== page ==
1 Australian Antarctic Division, 203 Channel Highway, Kingston, 7050, Tasmania, Australia
2 Department of Primary Industries, Parks, Water and Environment, GPO Box 44, Hobart, 7001, Tasmania, Australia
A key short-fall with animal-borne bio-logging instruments, which collect digital time-series data regarding the foraging behaviours of cryptic marine mammal species, is validating those data against in situ behaviours.
To collate direct observations of elephant seal feeding behaviour to help interpret foraging behaviours inferred from Time-Depth Recorder (TDR) data.
Direct observations of elephant seal foraging behaviour were collated from the published literature using a search of the world-wide-web. Those observations were supplemented with an unpublished record.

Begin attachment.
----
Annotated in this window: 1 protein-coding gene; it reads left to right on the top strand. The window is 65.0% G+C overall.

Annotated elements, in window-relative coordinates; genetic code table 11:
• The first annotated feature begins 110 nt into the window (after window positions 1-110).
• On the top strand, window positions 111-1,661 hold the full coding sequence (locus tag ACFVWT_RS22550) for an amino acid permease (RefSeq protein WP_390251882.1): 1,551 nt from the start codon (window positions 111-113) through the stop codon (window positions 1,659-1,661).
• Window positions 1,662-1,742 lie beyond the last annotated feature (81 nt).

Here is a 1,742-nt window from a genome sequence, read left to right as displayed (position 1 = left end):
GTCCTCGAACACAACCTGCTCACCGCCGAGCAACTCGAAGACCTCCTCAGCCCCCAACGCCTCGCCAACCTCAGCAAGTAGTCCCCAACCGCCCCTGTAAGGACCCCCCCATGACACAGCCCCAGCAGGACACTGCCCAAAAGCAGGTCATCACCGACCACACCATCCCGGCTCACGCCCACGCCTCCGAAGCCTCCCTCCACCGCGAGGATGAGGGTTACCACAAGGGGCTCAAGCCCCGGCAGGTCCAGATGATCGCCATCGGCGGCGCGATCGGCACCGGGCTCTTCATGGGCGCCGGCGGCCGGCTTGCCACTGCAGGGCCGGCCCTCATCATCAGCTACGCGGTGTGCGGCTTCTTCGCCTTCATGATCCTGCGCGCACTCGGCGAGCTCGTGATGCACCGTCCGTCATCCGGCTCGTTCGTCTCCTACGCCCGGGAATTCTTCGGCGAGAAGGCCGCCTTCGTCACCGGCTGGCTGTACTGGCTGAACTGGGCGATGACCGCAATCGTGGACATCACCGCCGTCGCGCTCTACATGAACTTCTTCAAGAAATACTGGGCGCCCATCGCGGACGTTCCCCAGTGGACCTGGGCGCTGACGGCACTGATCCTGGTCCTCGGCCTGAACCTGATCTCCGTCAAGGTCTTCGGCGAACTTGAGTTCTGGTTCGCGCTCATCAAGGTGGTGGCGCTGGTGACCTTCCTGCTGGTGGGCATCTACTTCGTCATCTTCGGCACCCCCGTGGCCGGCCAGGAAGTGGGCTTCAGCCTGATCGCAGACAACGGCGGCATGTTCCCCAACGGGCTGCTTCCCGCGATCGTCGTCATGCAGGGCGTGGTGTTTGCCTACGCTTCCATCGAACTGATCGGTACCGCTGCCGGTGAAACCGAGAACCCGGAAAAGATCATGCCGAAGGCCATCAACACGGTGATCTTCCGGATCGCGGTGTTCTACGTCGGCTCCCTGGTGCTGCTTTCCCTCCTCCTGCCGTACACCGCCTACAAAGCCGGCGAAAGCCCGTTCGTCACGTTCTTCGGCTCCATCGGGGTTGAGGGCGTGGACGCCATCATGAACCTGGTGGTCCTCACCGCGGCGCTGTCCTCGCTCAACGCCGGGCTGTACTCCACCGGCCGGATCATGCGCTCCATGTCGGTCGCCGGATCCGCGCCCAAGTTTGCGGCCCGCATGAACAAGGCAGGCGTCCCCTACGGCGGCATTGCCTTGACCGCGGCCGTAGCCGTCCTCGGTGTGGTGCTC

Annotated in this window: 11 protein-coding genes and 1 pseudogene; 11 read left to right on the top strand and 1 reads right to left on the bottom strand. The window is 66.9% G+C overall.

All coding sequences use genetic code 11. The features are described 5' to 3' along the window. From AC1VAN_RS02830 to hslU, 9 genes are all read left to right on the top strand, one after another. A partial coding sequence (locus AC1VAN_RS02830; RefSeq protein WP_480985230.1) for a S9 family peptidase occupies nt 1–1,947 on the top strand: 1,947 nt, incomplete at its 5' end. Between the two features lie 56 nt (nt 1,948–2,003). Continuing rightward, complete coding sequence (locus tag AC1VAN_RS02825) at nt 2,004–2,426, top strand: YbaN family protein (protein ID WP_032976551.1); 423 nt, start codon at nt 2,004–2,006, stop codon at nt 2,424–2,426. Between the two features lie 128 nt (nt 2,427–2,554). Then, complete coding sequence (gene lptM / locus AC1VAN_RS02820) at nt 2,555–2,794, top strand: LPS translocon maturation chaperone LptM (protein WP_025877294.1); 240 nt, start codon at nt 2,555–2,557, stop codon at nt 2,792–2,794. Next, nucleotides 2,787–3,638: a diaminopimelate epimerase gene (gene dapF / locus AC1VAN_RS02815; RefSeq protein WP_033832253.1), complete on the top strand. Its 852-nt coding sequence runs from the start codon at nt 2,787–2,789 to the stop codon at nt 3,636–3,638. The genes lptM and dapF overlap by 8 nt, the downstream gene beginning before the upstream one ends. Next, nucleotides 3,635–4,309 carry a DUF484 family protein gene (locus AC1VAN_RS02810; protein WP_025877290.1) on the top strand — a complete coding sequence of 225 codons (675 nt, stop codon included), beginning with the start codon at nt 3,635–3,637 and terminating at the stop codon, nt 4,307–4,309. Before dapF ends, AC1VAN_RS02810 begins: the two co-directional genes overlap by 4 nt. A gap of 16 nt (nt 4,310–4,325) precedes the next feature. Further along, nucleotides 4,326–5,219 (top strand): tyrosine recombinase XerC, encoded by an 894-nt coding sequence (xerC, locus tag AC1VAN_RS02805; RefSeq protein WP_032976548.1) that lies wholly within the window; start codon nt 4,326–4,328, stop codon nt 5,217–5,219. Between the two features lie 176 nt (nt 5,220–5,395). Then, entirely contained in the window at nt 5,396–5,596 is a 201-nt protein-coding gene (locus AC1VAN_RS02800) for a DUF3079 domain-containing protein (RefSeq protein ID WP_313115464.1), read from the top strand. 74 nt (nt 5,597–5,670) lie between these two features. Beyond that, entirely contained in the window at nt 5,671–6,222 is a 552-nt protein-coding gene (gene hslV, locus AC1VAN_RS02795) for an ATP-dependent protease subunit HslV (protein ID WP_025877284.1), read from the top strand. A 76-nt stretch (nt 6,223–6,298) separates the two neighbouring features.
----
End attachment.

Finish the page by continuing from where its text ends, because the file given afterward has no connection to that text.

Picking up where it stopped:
Two deep-sea video recordings and six surface sightings of elephant seals ingesting prey were collated. Each observation either supported or suggested an alternative to behaviours derived from digital time-depth profiles. The tendency for elephant seals to surface following the capture of large prey suggests precipitous drops in stomach temperature at the sea-surface, which have been recorded and interpreted as drinking events, more likely represent the ingestion of large prey items.
Direct observations of marine mammal foraging behaviours are rare, yet they provide a means to continuously evaluate and interpret outcomes of bio-logging instruments.
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* Address correspondence to this author at: Australian Antarctic Division, 203 Channel Highway, Kingston, 7050, Tasmania, Australia; Email: email@example.com